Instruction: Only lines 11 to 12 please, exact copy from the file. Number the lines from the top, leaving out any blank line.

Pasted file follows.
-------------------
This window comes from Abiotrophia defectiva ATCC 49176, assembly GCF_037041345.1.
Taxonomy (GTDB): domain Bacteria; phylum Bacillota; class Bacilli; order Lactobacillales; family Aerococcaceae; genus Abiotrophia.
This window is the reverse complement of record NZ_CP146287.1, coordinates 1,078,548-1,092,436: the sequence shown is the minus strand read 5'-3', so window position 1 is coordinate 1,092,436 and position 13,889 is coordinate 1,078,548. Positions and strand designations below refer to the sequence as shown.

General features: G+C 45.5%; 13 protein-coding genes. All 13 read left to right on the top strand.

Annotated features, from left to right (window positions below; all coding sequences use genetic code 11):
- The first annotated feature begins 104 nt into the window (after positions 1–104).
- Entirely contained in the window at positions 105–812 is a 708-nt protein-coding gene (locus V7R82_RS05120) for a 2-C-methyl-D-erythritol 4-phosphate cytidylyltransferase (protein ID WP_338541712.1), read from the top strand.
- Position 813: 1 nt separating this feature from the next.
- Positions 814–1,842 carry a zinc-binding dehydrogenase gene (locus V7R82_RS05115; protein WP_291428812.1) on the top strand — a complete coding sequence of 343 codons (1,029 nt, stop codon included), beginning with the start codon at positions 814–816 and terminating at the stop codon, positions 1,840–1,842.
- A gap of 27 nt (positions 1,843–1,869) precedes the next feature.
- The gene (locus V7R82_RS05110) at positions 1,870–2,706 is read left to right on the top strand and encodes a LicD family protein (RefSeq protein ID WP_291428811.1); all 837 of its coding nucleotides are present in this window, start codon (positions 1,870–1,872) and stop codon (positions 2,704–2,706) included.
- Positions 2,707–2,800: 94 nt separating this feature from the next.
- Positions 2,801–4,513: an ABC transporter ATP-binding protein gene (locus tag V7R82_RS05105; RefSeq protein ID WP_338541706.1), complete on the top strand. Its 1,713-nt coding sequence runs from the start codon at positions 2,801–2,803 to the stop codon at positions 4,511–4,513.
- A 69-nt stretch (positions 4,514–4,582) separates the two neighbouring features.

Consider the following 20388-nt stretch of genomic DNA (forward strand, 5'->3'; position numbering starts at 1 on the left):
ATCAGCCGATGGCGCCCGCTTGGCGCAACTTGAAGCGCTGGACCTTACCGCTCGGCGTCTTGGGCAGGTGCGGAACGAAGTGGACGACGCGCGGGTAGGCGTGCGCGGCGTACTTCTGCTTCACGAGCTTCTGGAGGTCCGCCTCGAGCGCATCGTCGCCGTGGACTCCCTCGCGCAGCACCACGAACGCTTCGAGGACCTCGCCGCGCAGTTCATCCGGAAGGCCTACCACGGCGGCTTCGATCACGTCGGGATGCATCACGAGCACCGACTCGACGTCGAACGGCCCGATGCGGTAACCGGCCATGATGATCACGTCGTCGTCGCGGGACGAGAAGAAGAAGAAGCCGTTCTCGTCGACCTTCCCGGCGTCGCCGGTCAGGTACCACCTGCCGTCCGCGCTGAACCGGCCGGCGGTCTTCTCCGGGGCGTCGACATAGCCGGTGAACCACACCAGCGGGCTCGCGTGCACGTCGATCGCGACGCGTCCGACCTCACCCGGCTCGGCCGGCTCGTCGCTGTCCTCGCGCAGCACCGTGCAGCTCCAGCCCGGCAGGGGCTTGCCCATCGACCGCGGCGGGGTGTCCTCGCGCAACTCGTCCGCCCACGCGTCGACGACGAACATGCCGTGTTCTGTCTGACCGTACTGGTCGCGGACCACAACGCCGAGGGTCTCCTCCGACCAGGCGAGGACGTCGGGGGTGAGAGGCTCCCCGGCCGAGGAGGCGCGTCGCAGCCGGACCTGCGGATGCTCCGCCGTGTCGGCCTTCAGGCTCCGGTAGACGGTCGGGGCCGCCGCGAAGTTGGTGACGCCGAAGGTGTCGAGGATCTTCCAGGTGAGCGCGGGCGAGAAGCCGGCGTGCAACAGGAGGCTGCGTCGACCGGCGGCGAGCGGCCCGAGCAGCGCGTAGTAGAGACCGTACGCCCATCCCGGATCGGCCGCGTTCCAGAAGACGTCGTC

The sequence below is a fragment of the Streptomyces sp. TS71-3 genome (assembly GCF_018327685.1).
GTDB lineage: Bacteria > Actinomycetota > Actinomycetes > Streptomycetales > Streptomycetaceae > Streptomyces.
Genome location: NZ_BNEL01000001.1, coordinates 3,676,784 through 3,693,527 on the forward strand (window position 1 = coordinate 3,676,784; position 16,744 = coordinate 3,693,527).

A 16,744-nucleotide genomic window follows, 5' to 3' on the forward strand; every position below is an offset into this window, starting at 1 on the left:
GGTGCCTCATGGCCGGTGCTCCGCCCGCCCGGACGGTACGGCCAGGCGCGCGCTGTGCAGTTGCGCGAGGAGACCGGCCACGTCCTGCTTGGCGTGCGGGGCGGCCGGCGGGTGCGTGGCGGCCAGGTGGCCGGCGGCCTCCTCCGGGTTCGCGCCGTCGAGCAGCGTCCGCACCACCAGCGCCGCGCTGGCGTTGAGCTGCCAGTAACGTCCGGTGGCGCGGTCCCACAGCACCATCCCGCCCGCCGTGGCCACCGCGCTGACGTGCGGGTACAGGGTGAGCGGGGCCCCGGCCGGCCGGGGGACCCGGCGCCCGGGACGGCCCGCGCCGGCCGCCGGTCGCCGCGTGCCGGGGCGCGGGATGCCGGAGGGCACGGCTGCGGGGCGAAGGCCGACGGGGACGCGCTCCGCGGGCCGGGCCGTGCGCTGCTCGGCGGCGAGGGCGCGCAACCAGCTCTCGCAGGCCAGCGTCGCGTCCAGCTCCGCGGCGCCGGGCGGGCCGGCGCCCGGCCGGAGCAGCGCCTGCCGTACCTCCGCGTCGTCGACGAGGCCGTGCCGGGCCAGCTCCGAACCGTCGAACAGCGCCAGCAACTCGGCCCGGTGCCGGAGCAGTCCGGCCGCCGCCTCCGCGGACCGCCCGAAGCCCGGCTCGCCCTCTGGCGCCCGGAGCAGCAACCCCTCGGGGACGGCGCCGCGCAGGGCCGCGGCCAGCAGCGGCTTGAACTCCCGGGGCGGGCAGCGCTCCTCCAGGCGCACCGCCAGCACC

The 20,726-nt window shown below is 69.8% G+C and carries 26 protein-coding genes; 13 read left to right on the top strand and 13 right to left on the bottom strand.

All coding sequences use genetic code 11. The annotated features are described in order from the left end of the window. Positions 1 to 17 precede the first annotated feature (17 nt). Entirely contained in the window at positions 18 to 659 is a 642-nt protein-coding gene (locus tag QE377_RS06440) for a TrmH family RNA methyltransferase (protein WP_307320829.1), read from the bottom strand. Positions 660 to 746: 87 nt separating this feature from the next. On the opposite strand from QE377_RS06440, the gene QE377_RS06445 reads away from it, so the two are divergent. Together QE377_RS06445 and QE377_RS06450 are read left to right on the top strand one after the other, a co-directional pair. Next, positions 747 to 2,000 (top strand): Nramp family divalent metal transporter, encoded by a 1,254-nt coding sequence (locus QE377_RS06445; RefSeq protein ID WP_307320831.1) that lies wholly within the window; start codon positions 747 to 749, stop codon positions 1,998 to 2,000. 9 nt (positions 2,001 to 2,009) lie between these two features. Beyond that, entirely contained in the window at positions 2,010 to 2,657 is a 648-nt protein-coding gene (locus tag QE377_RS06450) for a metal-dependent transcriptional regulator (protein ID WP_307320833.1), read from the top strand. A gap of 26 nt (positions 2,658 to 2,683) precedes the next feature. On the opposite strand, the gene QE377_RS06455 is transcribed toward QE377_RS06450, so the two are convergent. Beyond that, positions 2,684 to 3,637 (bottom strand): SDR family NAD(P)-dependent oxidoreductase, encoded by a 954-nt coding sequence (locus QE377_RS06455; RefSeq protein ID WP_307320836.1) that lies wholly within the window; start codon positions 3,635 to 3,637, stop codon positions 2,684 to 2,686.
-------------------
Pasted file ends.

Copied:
- The gene (locus V7R82_RS05110) at positions 1,870–2,706 is read left to right on the top strand and encodes a LicD family protein (RefSeq protein ID WP_291428811.1); all 837 of its coding nucleotides are present in this window, start codon (positions 1,870–1,872) and stop codon (positions 2,704–2,706) included.
- Positions 2,707–2,800: 94 nt separating this feature from the next.